"We have got to get Michelle to make this her priority."
Four Jewish Democrats kept or earned top slots on U.S. House of Representatives committees.
Two months ago, the strategy for victory was clear: To unseat Benjamin Netanyahu in elections on Jan. 22, Israel’s handful of center-left parties had to unite under one banner and choose a leader who could challenge the Israeli prime minister on issues of diplomacy and security.
Last week, United Nations Secretary-General Ban Ki-moon and Gulf Cooperation Council Secretary-General Abdullatif Bin Rashid Al Zayani visited Yemen to mark the first anniversary of the deal that saw former President Ali Abdullah Saleh relinquish power to his longtime deputy, Abdu Rabbu Mansour Hadi, in exchange for immunity from prosecution.
Members of the Likud Party voted out moderate party stalwarts and elected more right-wing candidates to fill the realistic spots on its Knesset list.
Is Ehud Barak a calculating political survivor or a military man who, in his own words, “never had any special desire” for political life? Will he be remembered as a warrior or as a seeker of peace? And what will he do next?
Israeli Defense Minister Ehud Barak said he is leaving politics after more than half a century and will not run in the upcoming elections.
A CNN poll showed a considerable gap between Republicans and Democrats when it comes to backing Israel in the current Gaza conflict.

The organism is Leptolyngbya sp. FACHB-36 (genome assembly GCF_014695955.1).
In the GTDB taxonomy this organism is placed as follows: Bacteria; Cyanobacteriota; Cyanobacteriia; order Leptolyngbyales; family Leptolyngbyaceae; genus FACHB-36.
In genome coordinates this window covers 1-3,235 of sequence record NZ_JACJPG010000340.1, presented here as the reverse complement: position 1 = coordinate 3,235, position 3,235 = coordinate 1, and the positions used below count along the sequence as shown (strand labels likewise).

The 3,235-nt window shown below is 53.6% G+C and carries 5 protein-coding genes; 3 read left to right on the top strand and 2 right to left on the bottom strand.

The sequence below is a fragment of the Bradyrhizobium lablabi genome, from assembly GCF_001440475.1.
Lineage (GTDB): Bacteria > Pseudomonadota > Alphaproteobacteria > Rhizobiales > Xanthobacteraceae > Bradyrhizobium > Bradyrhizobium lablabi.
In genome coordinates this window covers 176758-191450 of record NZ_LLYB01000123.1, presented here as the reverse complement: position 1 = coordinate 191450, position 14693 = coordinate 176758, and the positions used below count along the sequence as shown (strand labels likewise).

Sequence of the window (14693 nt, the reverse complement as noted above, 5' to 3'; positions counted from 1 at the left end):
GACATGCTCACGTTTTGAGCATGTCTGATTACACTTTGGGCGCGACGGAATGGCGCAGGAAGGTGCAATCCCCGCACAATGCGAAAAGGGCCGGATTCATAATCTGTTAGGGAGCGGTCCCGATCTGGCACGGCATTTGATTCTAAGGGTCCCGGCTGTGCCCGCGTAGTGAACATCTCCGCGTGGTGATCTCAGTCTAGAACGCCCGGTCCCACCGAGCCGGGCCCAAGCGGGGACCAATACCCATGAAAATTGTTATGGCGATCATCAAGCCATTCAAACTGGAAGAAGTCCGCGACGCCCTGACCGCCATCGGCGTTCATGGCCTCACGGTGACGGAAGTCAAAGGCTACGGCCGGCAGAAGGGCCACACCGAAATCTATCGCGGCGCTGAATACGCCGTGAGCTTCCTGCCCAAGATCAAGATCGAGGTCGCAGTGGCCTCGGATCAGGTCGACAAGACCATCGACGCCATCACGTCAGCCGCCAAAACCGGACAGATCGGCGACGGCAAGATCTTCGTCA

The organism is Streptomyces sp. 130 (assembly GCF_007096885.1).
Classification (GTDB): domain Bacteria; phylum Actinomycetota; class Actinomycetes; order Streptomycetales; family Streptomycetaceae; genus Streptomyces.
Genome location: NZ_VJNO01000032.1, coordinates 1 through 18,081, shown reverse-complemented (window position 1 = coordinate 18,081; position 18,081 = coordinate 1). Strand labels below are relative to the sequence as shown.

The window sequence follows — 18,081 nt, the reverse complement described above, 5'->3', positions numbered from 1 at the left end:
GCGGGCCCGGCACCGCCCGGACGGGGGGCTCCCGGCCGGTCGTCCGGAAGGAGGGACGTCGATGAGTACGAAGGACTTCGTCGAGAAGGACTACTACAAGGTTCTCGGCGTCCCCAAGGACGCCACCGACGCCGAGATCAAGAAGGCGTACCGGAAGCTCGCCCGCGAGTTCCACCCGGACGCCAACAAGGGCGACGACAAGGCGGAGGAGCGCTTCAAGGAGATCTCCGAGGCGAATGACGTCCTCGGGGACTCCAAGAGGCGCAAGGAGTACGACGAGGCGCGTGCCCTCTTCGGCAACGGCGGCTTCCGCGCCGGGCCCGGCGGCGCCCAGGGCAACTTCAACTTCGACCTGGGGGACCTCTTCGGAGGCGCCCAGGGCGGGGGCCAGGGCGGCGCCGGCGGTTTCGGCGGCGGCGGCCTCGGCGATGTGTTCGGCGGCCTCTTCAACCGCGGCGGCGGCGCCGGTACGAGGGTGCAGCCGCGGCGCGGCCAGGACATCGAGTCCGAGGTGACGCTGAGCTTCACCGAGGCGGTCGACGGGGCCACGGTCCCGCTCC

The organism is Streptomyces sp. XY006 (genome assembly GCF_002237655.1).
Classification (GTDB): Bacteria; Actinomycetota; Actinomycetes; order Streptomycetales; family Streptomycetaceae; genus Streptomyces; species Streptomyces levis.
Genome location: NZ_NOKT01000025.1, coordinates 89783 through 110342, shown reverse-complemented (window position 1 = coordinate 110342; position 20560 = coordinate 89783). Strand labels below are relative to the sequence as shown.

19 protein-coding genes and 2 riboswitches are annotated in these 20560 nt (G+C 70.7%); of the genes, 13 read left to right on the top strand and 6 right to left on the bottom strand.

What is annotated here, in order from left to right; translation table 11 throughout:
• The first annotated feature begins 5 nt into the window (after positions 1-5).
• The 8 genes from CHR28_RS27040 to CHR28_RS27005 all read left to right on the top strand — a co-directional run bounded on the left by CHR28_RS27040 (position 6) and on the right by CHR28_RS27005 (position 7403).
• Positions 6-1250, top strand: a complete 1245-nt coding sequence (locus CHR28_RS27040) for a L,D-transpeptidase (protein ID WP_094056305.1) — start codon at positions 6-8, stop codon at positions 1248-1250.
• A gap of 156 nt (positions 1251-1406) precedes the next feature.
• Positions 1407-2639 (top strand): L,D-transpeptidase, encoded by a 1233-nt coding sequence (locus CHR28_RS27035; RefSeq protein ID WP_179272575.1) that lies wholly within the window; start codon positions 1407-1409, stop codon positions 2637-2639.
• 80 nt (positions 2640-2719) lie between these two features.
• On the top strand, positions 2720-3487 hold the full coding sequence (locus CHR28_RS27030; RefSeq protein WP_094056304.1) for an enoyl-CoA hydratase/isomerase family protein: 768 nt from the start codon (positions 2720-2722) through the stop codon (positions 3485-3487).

Jewish women have a long-standing history of deep involvement in the American feminist movement. Betty Friedan, author of “The Feminine Mystique,” was Jewish, as is playwright and activist Eve Ensler, current leader of the international movement opposing violence against women.
I first met Carmen Warschaw when I became a political writer for the Associated Press in the mid 1960s. I thought she was one of the most interesting, challenging people I'd met on my new beat, an opinion that has not changed over the years. Carmen and her husband Lou -- they were teenage sweethearts -- became active in the Democratic party in their youth.
LAX workers were the first to begin the cheers. “Obama! Obama! Obama!” It didn’t take long for others to follow when the news broke out at Dodger Stadium on election night that Barack Obama had been re-elected president.
The American pro-Israel community has a lot of work to do. While many pro-Israel organizations in the United States, including AIPAC, Christians United for Israel, Stand with US and Hasbara have been extremely effective in defending the Jewish State, there is always more we can do. Here is a list of the five greatest challenges facing the American pro-Israel community in the next four years.
Amid all the twists leading up to the 2012 election, Jewish stories turned up at each bend in the road. From the perpetual use of Israel as a political football to the little-known Jewish presidential candidate (the Green Party’s Jill Stein, who beat out the better-known Jewess Roseanne Barr for the nomination), the election season provided much material for Jewish politicos, reporters and comedians alike. Here are the three biggest Jewish stories of this political year.